1. J Clin Endocrinol Metab. 2005 Jan;90(1):203-6. Epub 2004 Oct 13.
Plasma testosterone and sexual function in men receiving buprenorphine
maintenance for opioid dependence.
Bliesener N, Albrecht S, Schwager A, Weckbecker K, Lichtermann D, Klingmüller D.
Department of Clinical Biochemistry, Division of Endocrinology, University of
Bonn, Sigmund Freud Strasse 25, 53105 Bonn, Germany. email@example.com
High-dose methadone is well known to cause testosterone deficiency and sexual
dysfunction in opioid-dependent men. Buprenorphine is a new drug for the
pharmacotherapy of opioid dependence. Its influence on the gonadal axis has not
been investigated to date. We therefore assayed testosterone, free testosterone,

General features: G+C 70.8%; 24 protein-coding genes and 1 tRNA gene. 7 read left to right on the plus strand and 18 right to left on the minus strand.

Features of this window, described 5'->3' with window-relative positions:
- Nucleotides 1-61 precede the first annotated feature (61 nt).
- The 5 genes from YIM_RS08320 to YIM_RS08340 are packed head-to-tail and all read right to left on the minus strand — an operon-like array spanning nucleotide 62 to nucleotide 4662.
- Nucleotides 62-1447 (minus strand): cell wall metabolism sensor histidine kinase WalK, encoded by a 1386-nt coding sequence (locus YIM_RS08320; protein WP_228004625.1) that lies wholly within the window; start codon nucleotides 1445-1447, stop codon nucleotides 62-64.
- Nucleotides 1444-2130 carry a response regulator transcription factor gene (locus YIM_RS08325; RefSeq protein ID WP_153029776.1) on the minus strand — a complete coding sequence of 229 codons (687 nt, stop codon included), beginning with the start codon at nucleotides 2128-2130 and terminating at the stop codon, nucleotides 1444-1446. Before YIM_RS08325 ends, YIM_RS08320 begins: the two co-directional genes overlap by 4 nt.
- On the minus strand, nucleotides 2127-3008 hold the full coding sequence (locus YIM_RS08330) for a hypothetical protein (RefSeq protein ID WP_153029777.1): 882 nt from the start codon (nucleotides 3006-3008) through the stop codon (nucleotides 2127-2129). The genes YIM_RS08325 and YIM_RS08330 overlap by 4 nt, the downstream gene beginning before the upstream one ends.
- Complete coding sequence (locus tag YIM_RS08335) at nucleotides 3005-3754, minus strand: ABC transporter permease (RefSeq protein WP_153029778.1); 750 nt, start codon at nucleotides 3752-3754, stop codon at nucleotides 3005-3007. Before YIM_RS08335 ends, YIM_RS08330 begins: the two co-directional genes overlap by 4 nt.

estradiol, SHBG, LH, FSH, and prolactin in 17 men treated with buprenorphine.
Thirty-seven men treated with high-dose methadone and 51 healthy blood donors
served as controls. Sexual function and depression were assessed using a
self-rating sexual function questionnaire and the Beck Depression Inventory.
Patients treated with buprenorphine had a significantly higher testosterone level
[5.1 +/- 1.2 ng/ml (17.7 +/- 4.2 nmol/liter) vs. 2.8 +/- 1.2 ng/ml (9.7 +/- 4.2
nmol/liter); P < 0.0001] and a significantly lower frequency of sexual
dysfunction (P < 0.0001) compared with patients treated with methadone. The
testosterone level of buprenorphine-treated patients did not differ from that of
healthy controls. In conclusion, we demonstrated for the first time that
buprenorphine, in contrast with high-dose methadone, seems not to suppress plasma
testosterone in heroin-addicted men. To this effect, buprenorphine was less
frequently related to sexual side effects. Buprenorphine might therefore be
favored in the treatment of opioid dependence to prevent patients from the
clinical consequences of methadone-induced hypogonadism.